Christians, it’s time to stop picking bad fruit from a bad tree.

  
I hope I start to see changes in how many American Christians talk about LGBTQ people and equality issues. Because if you tell us that you’re sorry for our suffering today, but go back to opposing our rights and demeaning us for being LGBTQ tomorrow, then your words of love are empty and pointless. If you falsely accuse trans people of putting you in danger in bathrooms but you don’t work to stop the REAL violence we face every day, then you are a hypocrite.

You must reevaluate how you address LGBTQ issues. You MUST start accepting us, even if you personally still disagree with us. You can’t claim to care about me and still oppose legislation that would help protect me and those I love from violence and discrimination. You can’t claim to care about us when your anti-LGBTQ teachings are literally driving young people into depression and suicide at record rates, and encouraging people to see us as threats which results in violence. You don’t get to claim to be loving when you spread misinformation about us that puts us in even more danger. Many Christians believe in sin, but they don’t expect non-believers to follow their religion’s standards and they don’t put us down for it or fight our legal equality. This I understand and can even respect. But you have NO RIGHT to expect anyone else to live by your religion’s standards, or to socially punish people for not conforming to your personal ideas of morality and normality. It’s literally killing us, and has been for a very long time. But you don’t see it. You don’t want to see it. You want to see us as bad people who are persecuting you, instead of the other way around. 

  
You keep picking bad fruit off the tree and saying it’s a good tree. But the fruit of homophobia is pain and death. Why are you still watering a poisonous tree? 

Do I have to scream for you to hear me? Do I have to bleed for you to see me? Cause I grieve; you’re not listening to me. (A song from my Christian days. It seemed appropriate.)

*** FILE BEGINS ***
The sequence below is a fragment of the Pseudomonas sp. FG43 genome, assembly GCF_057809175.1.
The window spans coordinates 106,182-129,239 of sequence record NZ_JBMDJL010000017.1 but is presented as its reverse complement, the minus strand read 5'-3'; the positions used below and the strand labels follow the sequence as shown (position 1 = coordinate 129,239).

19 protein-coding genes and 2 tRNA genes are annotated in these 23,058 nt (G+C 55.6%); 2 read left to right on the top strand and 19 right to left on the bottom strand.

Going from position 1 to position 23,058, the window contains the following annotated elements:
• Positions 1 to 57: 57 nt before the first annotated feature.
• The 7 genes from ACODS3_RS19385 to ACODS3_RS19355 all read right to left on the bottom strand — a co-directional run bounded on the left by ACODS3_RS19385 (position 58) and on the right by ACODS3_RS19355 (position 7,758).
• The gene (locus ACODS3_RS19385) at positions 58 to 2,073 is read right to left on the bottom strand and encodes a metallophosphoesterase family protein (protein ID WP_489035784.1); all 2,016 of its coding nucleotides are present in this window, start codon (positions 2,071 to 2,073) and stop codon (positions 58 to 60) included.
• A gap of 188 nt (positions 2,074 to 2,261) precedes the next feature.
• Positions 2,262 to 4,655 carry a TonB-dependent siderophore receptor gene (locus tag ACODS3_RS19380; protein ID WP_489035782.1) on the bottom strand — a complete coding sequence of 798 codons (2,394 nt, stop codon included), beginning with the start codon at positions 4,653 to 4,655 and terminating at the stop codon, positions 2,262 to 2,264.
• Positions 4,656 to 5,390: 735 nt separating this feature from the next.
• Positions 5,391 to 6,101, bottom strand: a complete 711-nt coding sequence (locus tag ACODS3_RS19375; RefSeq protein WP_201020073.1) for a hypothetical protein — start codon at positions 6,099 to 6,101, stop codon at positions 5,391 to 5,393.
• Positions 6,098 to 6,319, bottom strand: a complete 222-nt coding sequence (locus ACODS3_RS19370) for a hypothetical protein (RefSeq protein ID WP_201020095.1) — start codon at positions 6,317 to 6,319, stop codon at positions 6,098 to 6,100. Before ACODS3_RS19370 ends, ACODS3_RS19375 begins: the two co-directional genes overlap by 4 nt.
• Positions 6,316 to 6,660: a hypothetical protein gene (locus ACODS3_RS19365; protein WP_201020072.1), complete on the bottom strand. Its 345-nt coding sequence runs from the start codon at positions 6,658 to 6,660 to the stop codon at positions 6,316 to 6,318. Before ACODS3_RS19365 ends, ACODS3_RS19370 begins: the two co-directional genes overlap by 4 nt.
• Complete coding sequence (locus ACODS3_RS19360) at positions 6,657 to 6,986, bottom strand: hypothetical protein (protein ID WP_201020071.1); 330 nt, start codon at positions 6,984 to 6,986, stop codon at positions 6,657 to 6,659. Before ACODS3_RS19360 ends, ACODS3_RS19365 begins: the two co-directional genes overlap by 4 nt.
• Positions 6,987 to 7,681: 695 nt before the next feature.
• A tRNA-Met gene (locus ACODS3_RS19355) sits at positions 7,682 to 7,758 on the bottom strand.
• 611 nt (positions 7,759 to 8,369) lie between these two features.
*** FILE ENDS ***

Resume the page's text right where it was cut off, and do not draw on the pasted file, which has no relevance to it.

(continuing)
Please don’t be silent.

  
You’ll post about us when you want to oppose our rights, but you won’t post to condemn those that massacred us. 
You’ll talk about how immoral you think we are, but you won’t tell us you care when we’re scared and hurting and facing increased risks of violence.
You’ll talk about how LGBTQ people are ruining *your* nation, but you won’t apologize for how your anti-gay attitudes have contributed to the violence and social oppression that we face every single day. 

You’ll pretend we don’t exist unless it fits your anti-LGBTQ agenda. We don’t exist unless you are putting us down or opposing our rights. We don’t exist unless you are preaching about our “debauchery” or accusing us of trying to ruin your lives. But when we suffer? Silence. It’s been the same exact pattern for decades. 

Whether it’s publicly or privately, show us that you acknowledge what happened to us and that you care. Pray if you want. But if that’s all you do, you’re not really helping. We can’t hear your prayers. We need solidarity and acceptance much more than prayers. We need to be acknowledged as human beings who didn’t deserve this. 

It can be as simple as “My prayers are with the LGBTQ community today. I’m so sorry that you were treated this way. Nobody should be murdered for who they are.” There! It’s that simple! Why is that so hard for so many Christians to say?!